Scott Howard-Cooper, The actual answer is “Nobody.” But if I have to pick one, it’s the Pacers. They’re playing well now, the return of Paul George has been an emotional lift as well as an additional scoring punch despite struggling with his shot, coach Frank Vogel on the sideline is always a good thing, and defense, rebounding and playoff experience is a good place to start building an upset scenario.

Shaun Powell, The easy answer is “none of the above” but if I must choose, then it’s the Pacers. At least their core players know what playoff basketball is about, and there’s the Paul George factor. The basketball gods could repay the Pacers for all they’ve been through with George and take it out on the Hawks, which of course would confirm Atlanta’s status as the choking dog of all sports towns.

John Schuhmann, None of them will win more than a game from the Hawks or Cavs, but Indiana is best suited to put a scare in ’em. They’re the best defensive team of the group, so they can keep games ugly and close. They’ve been the best team of the group (in regard to point differential) since the All-Star break and have gotten a boost from the return of Paul George. That being said, I don’t know if they’re even going to be playing this weekend, because they’ll need to win in Memphis on Wednesday to edge out the Nets for the No. 8 seed.

Sekou Smith, These teams are doing whatever they can to claw their way into the playoffs and you want to talk about upsets? Actually, the Pacers have the best roster to pull an upset. They’ve got experience and size, decent depth and a star (Paul George, even on limited minutes) capable of going on a tear in a playoff series. They appear spent physically, which is not uncommon this time of year for a team that has been fighting uphill just to stay in the playoff chase. So they’d have to find a way to rest and recharge within the framework of the playoff schedule to even think about pulling off an upset. But again, for teams crawling into the postseason, an upset tends to be more pipe dream than reality.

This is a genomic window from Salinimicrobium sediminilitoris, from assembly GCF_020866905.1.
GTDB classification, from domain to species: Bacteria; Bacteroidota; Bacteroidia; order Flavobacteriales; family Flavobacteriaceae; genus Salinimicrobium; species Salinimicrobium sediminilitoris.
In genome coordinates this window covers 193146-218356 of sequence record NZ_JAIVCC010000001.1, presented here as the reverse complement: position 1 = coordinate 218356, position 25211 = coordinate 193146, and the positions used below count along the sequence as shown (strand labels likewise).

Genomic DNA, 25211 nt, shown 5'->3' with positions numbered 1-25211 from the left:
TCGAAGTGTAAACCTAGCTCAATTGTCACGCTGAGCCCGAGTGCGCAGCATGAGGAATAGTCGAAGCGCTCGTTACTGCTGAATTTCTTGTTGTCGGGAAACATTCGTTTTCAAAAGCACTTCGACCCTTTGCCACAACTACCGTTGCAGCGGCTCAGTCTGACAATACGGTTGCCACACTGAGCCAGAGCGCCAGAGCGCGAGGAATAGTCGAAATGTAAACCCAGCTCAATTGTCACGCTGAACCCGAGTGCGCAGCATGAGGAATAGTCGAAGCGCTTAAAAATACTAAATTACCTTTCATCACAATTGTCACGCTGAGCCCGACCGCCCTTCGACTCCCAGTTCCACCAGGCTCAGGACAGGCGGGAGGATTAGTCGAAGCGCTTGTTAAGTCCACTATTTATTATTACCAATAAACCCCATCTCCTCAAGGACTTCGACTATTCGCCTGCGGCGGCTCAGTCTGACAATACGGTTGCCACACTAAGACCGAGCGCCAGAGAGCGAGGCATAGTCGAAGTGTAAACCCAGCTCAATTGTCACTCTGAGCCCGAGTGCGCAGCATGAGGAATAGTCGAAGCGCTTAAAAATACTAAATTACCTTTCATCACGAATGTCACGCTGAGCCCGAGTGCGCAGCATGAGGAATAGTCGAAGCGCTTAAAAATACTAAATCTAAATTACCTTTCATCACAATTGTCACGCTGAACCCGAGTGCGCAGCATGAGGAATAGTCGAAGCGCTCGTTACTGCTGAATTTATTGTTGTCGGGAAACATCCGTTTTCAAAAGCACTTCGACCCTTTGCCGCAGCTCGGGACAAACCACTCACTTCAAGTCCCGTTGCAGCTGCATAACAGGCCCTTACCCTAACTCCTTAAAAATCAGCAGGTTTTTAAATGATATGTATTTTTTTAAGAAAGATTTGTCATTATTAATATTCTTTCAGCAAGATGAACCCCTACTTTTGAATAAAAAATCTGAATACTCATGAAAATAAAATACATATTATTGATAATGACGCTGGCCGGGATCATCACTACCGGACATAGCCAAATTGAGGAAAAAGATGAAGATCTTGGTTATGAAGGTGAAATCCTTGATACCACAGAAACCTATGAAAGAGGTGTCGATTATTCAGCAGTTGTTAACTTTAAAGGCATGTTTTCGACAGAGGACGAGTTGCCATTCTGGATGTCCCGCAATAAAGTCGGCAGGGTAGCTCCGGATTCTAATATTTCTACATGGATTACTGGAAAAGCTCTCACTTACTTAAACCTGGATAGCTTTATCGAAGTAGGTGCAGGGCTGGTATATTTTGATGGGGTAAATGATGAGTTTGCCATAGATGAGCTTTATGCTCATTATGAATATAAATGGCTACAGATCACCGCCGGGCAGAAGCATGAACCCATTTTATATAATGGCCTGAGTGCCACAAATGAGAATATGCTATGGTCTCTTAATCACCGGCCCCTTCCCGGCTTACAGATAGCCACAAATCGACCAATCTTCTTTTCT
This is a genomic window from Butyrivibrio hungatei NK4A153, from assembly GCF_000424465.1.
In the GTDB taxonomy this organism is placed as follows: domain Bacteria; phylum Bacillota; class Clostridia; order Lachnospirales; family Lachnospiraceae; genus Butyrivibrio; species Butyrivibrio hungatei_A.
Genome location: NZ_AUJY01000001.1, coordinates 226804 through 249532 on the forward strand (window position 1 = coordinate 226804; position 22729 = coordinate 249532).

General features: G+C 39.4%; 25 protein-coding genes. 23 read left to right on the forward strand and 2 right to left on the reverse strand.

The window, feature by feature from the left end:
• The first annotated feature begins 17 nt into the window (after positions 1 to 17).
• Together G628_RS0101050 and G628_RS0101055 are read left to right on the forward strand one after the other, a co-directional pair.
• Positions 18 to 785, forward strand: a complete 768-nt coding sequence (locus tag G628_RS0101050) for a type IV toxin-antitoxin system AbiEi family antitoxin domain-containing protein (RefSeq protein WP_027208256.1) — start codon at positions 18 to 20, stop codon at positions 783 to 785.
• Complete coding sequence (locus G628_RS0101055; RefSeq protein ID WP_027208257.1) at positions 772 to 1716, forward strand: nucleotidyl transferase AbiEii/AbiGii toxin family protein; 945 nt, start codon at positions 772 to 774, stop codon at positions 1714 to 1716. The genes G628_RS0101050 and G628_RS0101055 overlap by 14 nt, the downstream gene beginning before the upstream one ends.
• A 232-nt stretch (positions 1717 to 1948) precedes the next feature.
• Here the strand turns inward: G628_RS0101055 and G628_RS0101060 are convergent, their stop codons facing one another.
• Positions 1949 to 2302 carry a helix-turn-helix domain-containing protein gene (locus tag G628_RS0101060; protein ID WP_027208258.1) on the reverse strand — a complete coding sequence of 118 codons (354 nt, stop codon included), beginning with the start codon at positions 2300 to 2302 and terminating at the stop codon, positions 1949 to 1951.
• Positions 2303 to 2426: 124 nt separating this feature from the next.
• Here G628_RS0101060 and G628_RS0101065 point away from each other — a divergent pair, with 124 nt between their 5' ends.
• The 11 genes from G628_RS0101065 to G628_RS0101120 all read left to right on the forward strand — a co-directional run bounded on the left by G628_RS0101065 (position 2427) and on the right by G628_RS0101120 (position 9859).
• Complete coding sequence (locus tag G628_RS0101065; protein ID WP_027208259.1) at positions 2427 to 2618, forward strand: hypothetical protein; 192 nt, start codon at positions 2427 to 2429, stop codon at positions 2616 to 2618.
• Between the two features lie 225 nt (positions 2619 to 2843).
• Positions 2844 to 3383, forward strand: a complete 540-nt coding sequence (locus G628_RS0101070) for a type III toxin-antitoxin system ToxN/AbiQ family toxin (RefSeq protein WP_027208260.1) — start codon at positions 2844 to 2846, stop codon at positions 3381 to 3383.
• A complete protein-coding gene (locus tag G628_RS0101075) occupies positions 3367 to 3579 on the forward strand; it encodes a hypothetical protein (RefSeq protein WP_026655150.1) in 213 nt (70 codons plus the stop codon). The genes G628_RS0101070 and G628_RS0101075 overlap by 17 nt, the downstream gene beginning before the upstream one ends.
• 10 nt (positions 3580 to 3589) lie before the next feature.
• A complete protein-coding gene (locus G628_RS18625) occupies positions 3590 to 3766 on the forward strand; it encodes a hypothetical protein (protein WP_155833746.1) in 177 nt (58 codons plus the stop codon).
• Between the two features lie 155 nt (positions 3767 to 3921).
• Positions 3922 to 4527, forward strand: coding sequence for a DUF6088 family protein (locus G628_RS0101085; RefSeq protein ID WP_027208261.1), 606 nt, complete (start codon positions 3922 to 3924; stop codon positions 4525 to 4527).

Ian Thomsen, NBA.comLet’s start by acknowledging that the Nets and Pacers won’t be able to run or execute with the Hawks, who went 7-0 against them this year. The Celtics are going to have problems of their own finishing close games against Cleveland, but their small lineup, quickness and ball movement could scare the Cavs for 42 minutes. What coach Brad Stevens has done with young role players over the last two months (23-12) is no fluke: He has been doing for the Celtics what he did for Butler.

Lang Whitaker,’s All Ball blog: None of them? Honestly, I don’t think any of those teams really have a chance to win a first round series against Atlanta or Boston. But if I had to pick one, which I guess is what you’re saying, I’ll go with the Celtics. Boston has played Atlanta pretty well this season, even beating them once just before the All-Star break. And they beat Cleveland (resting players) twice recently. Adding Isaiah Thomas has given the Celtics another scorer and ballhandler. Is he enough to help the Celtics beat the Hawks or the Cavaliers? That’s a horse of a different color. But what the heck, let’s give them the nod.